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Posts Tagged: poverty

Writers on Time Spent Down and Out

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George Orwell recounted his experiences with poverty in Down and Out in Paris and London, and Paul Auster his in Hand to Mouth: A Chronicle of Early Failure. 

Rumpus contributor Kaya Genç writes about his own brush with running out of money, and how authors like Orwell and Auster informed his feelings about it, in an essay for the Los Angeles Review of Books:

There is pleasure in imagining yourself sleeping among bugs, working 16 hours a day, spending days without eating a piece of bread, not affording a metro ride, and then becoming a writer.

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Straight Bobs and Silk Shells: Performing Respectability

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Previously, we blogged about an essay on students in for-profit schools that happened to coincide with Stephen S. Mills’s Rumpus essay about employees of for-profit schools.

That essay’s author, inequality scholar Tressie McMillan Cottom, has a stunning new essay up on her blog, understated but heart-rending, exploring the motivations people have for spending beyond their means.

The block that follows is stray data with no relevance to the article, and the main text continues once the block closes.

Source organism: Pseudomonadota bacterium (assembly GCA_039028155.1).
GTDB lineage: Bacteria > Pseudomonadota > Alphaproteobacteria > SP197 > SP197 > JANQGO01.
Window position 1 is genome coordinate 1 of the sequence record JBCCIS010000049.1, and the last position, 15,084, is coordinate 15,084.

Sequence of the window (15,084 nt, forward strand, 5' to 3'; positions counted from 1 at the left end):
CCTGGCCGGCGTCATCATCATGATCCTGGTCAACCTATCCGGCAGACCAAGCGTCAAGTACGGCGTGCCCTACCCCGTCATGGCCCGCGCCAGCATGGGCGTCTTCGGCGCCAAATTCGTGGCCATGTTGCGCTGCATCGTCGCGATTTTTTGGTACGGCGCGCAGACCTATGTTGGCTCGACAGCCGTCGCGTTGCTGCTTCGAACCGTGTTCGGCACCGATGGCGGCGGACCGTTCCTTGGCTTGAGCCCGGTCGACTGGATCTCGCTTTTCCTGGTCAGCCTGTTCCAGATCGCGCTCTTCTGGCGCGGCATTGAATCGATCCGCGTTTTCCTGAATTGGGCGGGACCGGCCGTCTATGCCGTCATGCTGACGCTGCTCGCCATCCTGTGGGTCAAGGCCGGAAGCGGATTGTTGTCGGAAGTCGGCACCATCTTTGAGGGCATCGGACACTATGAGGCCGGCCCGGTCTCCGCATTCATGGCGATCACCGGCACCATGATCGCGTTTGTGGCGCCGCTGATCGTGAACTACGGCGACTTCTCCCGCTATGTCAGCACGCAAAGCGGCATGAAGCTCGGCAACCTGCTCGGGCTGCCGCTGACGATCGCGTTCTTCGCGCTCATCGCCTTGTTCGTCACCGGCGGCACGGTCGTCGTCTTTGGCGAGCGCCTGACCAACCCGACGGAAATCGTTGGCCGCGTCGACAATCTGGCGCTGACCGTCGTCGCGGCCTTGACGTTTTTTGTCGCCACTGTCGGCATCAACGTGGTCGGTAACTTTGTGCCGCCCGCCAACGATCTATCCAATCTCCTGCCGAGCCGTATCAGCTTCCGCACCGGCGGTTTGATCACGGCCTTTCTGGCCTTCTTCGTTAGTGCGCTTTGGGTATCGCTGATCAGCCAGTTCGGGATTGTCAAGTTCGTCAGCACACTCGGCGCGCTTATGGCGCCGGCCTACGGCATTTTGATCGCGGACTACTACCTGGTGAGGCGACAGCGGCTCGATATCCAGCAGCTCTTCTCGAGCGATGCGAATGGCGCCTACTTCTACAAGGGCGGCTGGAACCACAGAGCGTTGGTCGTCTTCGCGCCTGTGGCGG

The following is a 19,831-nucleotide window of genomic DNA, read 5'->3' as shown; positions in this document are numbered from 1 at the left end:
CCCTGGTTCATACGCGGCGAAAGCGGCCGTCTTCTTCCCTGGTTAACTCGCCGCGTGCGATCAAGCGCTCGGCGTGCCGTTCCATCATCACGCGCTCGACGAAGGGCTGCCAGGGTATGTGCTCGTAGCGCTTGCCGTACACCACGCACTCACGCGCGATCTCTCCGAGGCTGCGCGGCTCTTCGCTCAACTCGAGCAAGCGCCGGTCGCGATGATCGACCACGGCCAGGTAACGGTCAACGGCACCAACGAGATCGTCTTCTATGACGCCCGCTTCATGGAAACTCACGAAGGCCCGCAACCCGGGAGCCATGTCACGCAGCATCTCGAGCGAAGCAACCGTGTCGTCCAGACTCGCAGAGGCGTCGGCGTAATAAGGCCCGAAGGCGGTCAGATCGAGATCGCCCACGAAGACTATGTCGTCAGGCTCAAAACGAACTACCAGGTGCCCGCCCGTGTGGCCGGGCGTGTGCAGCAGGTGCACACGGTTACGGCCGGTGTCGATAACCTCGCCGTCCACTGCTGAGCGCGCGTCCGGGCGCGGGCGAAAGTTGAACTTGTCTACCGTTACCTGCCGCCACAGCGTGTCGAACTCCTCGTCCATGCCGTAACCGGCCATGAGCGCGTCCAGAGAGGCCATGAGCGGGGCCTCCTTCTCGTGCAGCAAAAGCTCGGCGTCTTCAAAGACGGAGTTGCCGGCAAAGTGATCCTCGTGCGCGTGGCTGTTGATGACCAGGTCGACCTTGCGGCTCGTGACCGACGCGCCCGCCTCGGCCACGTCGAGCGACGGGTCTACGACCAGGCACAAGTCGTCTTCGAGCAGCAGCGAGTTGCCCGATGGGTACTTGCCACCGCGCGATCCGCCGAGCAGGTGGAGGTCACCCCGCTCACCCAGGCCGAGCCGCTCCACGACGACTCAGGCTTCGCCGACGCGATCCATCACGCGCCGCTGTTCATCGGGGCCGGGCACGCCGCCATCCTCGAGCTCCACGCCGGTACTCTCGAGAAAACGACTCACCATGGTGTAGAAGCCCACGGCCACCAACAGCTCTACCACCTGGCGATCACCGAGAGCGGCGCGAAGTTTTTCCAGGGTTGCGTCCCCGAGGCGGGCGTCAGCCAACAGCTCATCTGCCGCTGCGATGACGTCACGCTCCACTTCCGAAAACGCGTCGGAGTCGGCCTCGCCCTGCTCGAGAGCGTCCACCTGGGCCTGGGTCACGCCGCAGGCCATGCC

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The Other One Percent

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I’m at NYU Dental waiting to get a cavity filled. I’m at NYU Dental because I’m poor, although if I were really poor — I am thinking — I wouldn’t be at a dentist at all. I happen to be reading Michelle Tea’s Without a Net, the first time I have ever read literature about the experience of growing up poor.

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The Rumpus Sunday Book Blog Roundup

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Blog is a fun word to say, even if I’m tired of hearing other people say it.

Eggers on Salinger.

Michaelangelo’s poem “When the Author Was Painting the Vault of the Sistene Chapel.” (via)

“Hey Oscar Wilde! It’s Clobbering Time!” Jacket Copy has fun with illustrators’ pictures of their favorite literary figures and characters.

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